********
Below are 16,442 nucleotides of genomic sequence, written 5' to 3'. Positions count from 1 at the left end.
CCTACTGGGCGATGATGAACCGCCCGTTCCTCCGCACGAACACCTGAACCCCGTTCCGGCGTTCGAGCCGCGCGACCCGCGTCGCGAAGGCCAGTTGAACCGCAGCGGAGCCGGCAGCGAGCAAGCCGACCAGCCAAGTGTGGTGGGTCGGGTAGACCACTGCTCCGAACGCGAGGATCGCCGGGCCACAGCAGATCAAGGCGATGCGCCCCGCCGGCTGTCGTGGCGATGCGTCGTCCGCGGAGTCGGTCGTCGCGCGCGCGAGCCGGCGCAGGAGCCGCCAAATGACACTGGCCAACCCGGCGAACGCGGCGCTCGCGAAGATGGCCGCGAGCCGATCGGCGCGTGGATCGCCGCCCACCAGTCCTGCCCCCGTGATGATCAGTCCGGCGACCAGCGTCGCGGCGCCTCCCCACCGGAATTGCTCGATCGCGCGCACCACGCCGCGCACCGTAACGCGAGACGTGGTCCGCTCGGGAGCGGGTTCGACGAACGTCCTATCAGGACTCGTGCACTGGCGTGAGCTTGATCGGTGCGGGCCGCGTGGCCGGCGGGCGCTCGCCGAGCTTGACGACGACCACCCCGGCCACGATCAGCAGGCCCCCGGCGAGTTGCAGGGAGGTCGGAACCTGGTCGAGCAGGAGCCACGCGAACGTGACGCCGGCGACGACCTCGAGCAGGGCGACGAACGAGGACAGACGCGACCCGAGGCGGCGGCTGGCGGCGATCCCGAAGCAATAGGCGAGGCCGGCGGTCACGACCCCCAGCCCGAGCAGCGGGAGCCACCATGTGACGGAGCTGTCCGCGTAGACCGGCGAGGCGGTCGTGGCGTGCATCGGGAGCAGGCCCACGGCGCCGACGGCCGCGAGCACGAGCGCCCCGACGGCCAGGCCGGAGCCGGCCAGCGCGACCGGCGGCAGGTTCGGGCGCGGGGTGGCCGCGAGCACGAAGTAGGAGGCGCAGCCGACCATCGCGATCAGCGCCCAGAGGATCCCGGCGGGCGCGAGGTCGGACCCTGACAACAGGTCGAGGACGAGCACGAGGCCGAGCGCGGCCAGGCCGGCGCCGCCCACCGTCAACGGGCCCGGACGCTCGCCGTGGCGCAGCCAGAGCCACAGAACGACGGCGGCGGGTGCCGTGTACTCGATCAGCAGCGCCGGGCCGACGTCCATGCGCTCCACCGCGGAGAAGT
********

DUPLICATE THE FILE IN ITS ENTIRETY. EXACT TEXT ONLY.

Below are 16,442 nucleotides of genomic sequence, written 5' to 3'. Positions count from 1 at the left end.
CCTACTGGGCGATGATGAACCGCCCGTTCCTCCGCACGAACACCTGAACCCCGTTCCGGCGTTCGAGCCGCGCGACCCGCGTCGCGAAGGCCAGTTGAACCGCAGCGGAGCCGGCAGCGAGCAAGCCGACCAGCCAAGTGTGGTGGGTCGGGTAGACCACTGCTCCGAACGCGAGGATCGCCGGGCCACAGCAGATCAAGGCGATGCGCCCCGCCGGCTGTCGTGGCGATGCGTCGTCCGCGGAGTCGGTCGTCGCGCGCGCGAGCCGGCGCAGGAGCCGCCAAATGACACTGGCCAACCCGGCGAACGCGGCGCTCGCGAAGATGGCCGCGAGCCGATCGGCGCGTGGATCGCCGCCCACCAGTCCTGCCCCCGTGATGATCAGTCCGGCGACCAGCGTCGCGGCGCCTCCCCACCGGAATTGCTCGATCGCGCGCACCACGCCGCGCACCGTAACGCGAGACGTGGTCCGCTCGGGAGCGGGTTCGACGAACGTCCTATCAGGACTCGTGCACTGGCGTGAGCTTGATCGGTGCGGGCCGCGTGGCCGGCGGGCGCTCGCCGAGCTTGACGACGACCACCCCGGCCACGATCAGCAGGCCCCCGGCGAGTTGCAGGGAGGTCGGAACCTGGTCGAGCAGGAGCCACGCGAACGTGACGCCGGCGACGACCTCGAGCAGGGCGACGAACGAGGACAGACGCGACCCGAGGCGGCGGCTGGCGGCGATCCCGAAGCAATAGGCGAGGCCGGCGGTCACGACCCCCAGCCCGAGCAGCGGGAGCCACCATGTGACGGAGCTGTCCGCGTAGACCGGCGAGGCGGTCGTGGCGTGCATCGGGAGCAGGCCCACGGCGCCGACGGCCGCGAGCACGAGCGCCCCGACGGCCAGGCCGGAGCCGGCCAGCGCGACCGGCGGCAGGTTCGGGCGCGGGGTGGCCGCGAGCACGAAGTAGGAGGCGCAGCCGACCATCGCGATCAGCGCCCAGAGGATCCCGGCGGGCGCGAGGTCGGACCCTGACAACAGGTCGAGGACGAGCACGAGGCCGAGCGCGGCCAGGCCGGCGCCGCCCACCGTCAACGGGCCCGGACGCTCGCCGTGGCGCAGCCAGAGCCACAGAACGACGGCGGCGGGTGCCGTGTACTCGATCAGCAGCGCCGGGCCGACGTCCATGCGCTCCACCGCGGAGAAGT